o-meta

When Mark Zuckerberg announced that Facebook was rebranding its corporate name to Meta and focusing on the metaverse, a virtual reality space for gaming, social media and office connectivity, the internet immediately gave the rebrand the meme treatment. 

BuzzFeed was quick to round up some of the best reactions, and the response was even captured worldwide, with one Pakistani news channel calling the Twitter reaction a “meme fest.”

More critical users noted the timing of the announcement, which came as Facebook underwent scrutiny for its handling of user data, negative impacts on political polarization and harm done to teenage girls.

The change in branding felt in some ways like a distraction from all of the negative publicity built around the Facebook controversy. By changing names, perhaps the concern surrounding the “Facebook papers” could be left in the past, just like the parent company’s name itself. 

But Twitter users weren’t going to let that happen. Instead, the announcement served to put Facebook, or Meta, right back into the spotlight and welcomed a whole new round of critics, including Alexandria Ocasio-Cortez, decrying the rebrand as a meaningless diversion from the real problem at hand. Meanwhile, the official Meta account was asking Balenciaga what the metaverse dress code would be.

I agree with many of Meta and Facebook’s critics that the company has done a poor job of keeping users’ data secure and that Facebook’s algorithms have contributed to political polarization. Far before the recent whistleblower testimonies and the release of the Netflix documentary, The Social Dilemma, I had already assumed that Facebook, and all of social media for that matter, had certain negative influences on society, and I imagine I wasn’t the only one to figure that out.

It would be no less shocking if tomorrow, McDonald’s came under fire because an employee exposed that perhaps eating burgers and fries everyday may not be the best for fast-food customers. 

That’s why I don’t believe that Zuckerberg’s decision to rename his company “Meta” had anything to do with the recent controversy at all.

In fact, if anything, the controversy about Facebook’s past may be the real distraction from Meta’s plan to build the internet’s future with a potentially dangerous business model. 

Ironically, it’s almost as if those most critical of Facebook — or at least those most willing to criticize Facebook publicly on Twitter — have been too distracted by Facebook's past to take Meta’s future seriously.

If a local politician is facing allegations of corruption, a sudden decision to run for a state or national office wouldn’t be dismissed as an insignificant distraction, but rather, a reason to focus efforts on keeping that politician from reaching a higher office.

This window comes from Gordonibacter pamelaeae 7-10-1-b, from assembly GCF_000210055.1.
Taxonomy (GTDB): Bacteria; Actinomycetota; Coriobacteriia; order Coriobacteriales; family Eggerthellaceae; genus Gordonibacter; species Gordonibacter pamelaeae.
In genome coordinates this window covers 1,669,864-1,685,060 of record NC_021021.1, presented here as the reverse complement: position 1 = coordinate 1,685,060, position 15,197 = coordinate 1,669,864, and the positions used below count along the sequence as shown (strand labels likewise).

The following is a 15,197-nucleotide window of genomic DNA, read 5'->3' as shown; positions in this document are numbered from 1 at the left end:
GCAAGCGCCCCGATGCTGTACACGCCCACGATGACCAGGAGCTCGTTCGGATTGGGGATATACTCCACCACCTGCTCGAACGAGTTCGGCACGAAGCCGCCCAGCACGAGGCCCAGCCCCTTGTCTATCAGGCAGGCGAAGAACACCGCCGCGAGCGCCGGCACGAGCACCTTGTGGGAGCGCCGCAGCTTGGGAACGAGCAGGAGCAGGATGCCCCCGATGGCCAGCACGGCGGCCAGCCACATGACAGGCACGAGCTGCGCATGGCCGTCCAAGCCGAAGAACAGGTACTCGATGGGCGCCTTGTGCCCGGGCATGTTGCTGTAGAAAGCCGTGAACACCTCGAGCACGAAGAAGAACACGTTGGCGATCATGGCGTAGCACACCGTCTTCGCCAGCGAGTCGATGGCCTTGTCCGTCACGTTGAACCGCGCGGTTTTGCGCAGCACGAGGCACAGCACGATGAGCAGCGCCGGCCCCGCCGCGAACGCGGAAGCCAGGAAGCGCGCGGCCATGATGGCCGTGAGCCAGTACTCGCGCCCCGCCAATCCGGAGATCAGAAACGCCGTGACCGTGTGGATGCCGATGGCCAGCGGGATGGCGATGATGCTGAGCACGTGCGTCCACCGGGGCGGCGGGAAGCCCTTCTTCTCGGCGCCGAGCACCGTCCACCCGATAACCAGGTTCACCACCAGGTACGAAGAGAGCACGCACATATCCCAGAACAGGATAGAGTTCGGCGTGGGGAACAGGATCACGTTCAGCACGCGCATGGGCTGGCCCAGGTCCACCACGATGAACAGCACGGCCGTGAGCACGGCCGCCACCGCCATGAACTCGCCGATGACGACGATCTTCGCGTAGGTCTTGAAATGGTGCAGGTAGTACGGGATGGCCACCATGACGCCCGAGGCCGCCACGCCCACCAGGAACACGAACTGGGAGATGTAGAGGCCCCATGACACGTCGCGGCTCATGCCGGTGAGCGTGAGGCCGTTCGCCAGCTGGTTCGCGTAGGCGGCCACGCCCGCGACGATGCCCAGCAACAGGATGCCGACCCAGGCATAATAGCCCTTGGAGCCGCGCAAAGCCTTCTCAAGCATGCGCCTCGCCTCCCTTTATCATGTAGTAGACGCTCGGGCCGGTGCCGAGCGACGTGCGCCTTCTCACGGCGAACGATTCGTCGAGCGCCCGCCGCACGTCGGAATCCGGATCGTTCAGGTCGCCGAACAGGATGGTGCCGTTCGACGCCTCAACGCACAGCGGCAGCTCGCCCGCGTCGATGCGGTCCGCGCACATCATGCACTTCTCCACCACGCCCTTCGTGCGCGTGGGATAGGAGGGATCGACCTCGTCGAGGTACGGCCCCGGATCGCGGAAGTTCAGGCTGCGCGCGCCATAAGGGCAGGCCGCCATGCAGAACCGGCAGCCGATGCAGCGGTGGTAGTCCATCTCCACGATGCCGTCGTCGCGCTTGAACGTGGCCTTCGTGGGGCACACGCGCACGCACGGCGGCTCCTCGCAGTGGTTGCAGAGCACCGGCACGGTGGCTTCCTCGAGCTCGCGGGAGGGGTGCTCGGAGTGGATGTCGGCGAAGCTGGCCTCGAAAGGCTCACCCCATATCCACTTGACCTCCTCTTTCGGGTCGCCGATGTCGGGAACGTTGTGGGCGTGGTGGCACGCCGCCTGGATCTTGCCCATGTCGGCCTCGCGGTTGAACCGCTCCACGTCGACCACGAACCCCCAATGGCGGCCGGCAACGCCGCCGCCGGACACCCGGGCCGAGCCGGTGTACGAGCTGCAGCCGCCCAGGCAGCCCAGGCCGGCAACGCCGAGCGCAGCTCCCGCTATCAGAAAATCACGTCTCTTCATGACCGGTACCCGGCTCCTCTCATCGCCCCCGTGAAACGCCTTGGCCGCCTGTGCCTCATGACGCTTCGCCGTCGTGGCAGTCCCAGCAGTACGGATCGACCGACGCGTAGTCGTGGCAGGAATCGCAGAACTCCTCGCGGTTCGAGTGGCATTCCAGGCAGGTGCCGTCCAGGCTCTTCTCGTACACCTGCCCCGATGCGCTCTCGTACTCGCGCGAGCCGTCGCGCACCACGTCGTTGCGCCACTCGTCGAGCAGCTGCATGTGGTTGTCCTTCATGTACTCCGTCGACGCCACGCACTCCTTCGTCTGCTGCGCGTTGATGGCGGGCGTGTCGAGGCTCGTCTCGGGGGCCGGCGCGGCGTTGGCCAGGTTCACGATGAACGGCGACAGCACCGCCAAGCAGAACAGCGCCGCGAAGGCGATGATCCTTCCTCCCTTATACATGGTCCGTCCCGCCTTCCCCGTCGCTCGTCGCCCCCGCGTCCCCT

As its influence migrates from a 2-D world contained within handheld rectangles to a fully immersive experience — an experience which Meta has taken a leading role in creating — the focus should no longer be on criticizing but on curtailing its future.

And there’s good reason to assume that the metaverse will be the future of the internet. Less than a week after Facebook’s rebrand announcement, Microsoft announced plans for its version of the metaverse. Nike has been preparing for digital apparel sales in the metaverse and Meta stock rebounded by nearly 10% since the Oct. 28 rebrand after falling significantly from September highs. 

Sweeping predictions about the future of technology are often wrong, however Google Glass has yet to revolutionize, well, anything about communication in the general public since its release in 2013. However, tech companies have still yet to completely abandon the idea of augmented reality glasses. 

One thing’s for certain: the “metaverse” is still in its infancy, and the direction it takes is easier to influence now than it will be as it becomes more developed.

The right response to those wary of Facebook’s influence on the world is not to write off the rebrand as a distraction from Facebook’s allegations, but rather to recognize the immense power Facebook has in shaping the next iteration of the internet and speak out accordingly.

The metaverse has potential to be a better version of the current internet, though Facebook’s polarizing algorithms and addictive interface also have potential to make it a far more destructive place. 

One concerned college student is no match for a tech giant, but if tech experts put the same energy into creating a healthier metaverse instead of fixating on Facebook’s past flaws, perhaps the future won’t be such a dystopia after all.

Brian Beach is a junior journalism major. Reach him at brianbeach@dailynebraskan.com.